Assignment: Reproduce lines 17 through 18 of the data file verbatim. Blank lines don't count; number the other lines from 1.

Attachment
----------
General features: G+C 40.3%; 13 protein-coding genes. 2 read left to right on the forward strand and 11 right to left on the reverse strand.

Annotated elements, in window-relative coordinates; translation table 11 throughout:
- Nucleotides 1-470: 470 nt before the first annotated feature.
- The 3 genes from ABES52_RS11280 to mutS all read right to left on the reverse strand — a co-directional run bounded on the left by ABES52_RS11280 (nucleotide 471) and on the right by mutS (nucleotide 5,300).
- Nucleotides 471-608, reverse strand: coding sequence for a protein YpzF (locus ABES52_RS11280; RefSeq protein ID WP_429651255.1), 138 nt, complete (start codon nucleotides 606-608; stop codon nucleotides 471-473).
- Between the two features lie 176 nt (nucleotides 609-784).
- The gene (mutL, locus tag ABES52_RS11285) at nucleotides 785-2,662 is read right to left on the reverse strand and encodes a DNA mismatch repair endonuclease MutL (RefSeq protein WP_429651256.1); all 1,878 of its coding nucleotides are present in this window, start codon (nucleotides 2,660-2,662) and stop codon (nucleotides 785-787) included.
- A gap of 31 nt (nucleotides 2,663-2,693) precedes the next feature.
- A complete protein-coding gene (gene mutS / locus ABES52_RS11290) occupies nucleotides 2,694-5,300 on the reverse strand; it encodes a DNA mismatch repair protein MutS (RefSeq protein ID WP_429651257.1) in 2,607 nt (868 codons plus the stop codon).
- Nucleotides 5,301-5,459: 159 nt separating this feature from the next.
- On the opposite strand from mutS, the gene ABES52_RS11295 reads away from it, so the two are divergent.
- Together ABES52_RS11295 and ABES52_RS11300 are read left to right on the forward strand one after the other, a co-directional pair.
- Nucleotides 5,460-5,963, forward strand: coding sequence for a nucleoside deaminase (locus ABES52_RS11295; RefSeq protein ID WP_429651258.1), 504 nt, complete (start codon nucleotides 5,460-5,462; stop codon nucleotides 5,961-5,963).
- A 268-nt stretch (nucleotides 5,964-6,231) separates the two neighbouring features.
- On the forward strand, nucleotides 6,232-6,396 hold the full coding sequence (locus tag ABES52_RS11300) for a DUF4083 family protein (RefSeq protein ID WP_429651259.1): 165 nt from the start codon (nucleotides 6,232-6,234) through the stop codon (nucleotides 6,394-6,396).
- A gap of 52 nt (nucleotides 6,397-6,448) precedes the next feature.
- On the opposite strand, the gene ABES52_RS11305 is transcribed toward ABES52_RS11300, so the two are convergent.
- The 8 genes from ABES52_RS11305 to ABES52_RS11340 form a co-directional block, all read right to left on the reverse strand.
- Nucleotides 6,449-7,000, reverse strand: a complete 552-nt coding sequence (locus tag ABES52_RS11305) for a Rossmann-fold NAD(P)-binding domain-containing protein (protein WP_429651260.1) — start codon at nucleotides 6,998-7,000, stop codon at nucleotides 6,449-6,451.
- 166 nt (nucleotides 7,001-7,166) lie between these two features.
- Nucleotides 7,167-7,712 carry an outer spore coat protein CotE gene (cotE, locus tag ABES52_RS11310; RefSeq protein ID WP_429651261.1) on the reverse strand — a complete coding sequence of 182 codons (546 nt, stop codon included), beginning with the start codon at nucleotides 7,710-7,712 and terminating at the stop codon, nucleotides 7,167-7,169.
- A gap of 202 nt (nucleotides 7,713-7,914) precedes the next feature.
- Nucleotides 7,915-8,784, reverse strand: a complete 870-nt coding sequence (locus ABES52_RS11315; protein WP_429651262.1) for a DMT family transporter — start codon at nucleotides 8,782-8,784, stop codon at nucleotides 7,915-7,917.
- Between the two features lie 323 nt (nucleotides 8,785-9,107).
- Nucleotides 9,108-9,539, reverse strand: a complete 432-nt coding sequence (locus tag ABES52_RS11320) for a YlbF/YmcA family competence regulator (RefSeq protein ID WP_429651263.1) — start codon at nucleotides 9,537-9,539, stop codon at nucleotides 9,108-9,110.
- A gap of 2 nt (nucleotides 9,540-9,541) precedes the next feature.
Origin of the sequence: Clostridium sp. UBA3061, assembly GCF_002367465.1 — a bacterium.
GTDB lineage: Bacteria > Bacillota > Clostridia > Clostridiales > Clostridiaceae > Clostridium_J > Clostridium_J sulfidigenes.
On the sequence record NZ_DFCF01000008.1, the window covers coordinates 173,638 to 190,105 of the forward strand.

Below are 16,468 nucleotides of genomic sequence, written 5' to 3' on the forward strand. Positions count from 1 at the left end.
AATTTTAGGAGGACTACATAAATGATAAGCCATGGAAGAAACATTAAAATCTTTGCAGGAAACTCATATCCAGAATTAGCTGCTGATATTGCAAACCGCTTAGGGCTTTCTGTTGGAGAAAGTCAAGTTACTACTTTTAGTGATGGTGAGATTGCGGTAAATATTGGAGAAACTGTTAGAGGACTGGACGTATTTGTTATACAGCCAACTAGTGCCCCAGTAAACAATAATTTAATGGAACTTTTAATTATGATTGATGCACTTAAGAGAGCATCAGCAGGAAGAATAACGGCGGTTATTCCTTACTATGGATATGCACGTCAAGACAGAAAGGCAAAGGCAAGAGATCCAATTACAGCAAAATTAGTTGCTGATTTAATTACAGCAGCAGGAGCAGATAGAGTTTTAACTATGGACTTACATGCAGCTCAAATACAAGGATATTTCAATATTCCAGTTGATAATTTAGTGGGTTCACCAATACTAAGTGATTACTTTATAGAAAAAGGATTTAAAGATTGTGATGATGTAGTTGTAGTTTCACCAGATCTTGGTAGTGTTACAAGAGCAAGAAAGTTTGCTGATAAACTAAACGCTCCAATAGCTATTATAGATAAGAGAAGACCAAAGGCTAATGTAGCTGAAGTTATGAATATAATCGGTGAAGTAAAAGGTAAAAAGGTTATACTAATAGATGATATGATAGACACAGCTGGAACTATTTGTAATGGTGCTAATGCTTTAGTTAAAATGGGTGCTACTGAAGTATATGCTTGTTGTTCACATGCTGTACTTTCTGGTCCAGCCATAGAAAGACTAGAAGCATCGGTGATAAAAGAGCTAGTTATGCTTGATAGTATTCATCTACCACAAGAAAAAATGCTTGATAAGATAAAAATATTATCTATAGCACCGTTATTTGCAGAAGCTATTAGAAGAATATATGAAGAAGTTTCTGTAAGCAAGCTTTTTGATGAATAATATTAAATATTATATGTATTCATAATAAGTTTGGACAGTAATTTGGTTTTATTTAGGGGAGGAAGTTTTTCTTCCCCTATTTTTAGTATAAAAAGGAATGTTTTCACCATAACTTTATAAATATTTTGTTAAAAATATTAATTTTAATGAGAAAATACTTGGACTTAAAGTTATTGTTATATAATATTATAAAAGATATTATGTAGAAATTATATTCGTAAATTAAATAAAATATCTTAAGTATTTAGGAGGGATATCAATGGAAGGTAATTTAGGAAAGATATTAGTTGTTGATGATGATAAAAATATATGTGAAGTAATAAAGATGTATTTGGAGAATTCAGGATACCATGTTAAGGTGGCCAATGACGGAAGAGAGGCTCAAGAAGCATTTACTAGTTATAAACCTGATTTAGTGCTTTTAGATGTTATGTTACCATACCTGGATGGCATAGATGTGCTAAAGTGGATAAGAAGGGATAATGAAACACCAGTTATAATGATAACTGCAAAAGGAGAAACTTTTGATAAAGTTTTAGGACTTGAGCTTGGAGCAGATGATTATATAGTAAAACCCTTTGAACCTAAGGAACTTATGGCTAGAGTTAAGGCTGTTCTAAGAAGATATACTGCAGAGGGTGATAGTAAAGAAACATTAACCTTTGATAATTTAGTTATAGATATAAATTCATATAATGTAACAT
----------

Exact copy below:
- On the opposite strand, the gene ABES52_RS11305 is transcribed toward ABES52_RS11300, so the two are convergent.
- The 8 genes from ABES52_RS11305 to ABES52_RS11340 form a co-directional block, all read right to left on the reverse strand.